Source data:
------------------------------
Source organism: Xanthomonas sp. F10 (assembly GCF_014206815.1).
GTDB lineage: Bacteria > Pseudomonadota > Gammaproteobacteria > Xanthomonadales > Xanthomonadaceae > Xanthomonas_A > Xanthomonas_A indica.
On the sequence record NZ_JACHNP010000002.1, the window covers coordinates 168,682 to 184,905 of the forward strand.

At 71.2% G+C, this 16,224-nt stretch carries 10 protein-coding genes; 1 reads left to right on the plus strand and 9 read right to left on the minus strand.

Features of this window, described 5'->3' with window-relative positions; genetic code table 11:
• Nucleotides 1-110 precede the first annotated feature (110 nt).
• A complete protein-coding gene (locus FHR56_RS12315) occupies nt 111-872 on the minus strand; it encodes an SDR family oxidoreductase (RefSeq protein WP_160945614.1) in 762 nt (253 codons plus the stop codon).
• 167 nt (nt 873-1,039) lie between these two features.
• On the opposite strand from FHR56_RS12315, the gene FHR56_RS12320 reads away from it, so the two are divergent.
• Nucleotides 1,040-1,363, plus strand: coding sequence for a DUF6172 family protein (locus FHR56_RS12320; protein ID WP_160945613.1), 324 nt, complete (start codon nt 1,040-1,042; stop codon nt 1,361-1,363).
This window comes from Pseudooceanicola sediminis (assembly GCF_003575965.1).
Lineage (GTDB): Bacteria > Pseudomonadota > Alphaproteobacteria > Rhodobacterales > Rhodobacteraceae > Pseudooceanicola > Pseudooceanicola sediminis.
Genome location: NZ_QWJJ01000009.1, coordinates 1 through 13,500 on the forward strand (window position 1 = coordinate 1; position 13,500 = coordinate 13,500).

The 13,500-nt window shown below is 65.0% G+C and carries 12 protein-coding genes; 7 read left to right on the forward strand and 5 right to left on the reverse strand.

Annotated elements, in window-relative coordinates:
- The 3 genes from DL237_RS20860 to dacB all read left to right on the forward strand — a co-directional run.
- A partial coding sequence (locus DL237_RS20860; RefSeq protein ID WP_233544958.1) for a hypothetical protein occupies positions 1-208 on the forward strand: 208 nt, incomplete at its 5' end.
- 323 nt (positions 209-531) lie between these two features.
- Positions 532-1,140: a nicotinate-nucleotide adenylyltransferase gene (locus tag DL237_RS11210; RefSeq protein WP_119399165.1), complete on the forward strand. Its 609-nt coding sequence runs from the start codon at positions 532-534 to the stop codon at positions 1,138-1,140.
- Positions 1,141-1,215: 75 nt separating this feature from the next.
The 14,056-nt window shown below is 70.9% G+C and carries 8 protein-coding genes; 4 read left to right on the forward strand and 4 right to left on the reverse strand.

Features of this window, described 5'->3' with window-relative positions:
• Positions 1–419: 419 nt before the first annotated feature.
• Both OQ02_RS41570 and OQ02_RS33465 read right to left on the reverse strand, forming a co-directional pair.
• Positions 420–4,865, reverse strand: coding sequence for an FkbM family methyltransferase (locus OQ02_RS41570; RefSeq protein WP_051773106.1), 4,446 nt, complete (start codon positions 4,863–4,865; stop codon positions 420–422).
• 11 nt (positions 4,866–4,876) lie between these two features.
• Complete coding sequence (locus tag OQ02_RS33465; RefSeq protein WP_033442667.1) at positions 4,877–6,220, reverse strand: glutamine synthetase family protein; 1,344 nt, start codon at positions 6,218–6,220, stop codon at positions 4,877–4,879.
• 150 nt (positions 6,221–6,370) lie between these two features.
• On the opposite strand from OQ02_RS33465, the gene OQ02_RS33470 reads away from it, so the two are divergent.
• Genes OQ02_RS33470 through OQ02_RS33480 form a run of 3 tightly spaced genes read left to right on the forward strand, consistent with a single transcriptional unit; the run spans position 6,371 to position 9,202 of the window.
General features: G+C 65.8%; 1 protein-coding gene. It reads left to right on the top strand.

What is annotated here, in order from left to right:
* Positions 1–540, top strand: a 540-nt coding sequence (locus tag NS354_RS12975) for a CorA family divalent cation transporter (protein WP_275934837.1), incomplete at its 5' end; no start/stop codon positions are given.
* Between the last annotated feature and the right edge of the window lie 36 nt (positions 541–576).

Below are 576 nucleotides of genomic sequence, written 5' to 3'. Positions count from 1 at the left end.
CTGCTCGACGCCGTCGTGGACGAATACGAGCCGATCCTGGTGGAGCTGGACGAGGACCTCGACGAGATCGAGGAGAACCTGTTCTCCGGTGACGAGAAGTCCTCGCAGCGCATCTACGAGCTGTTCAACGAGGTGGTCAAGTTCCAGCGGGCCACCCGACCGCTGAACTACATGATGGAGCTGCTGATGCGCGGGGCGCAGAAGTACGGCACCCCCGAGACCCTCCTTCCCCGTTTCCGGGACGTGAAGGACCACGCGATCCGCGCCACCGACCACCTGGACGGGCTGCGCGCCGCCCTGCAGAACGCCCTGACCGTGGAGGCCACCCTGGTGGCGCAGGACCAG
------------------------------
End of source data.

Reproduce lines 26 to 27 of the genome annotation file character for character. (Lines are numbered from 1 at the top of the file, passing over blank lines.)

• 11 nt (positions 4,866–4,876) lie between these two features.
• Complete coding sequence (locus tag OQ02_RS33465; RefSeq protein WP_033442667.1) at positions 4,877–6,220, reverse strand: glutamine synthetase family protein; 1,344 nt, start codon at positions 6,218–6,220, stop codon at positions 4,877–4,879.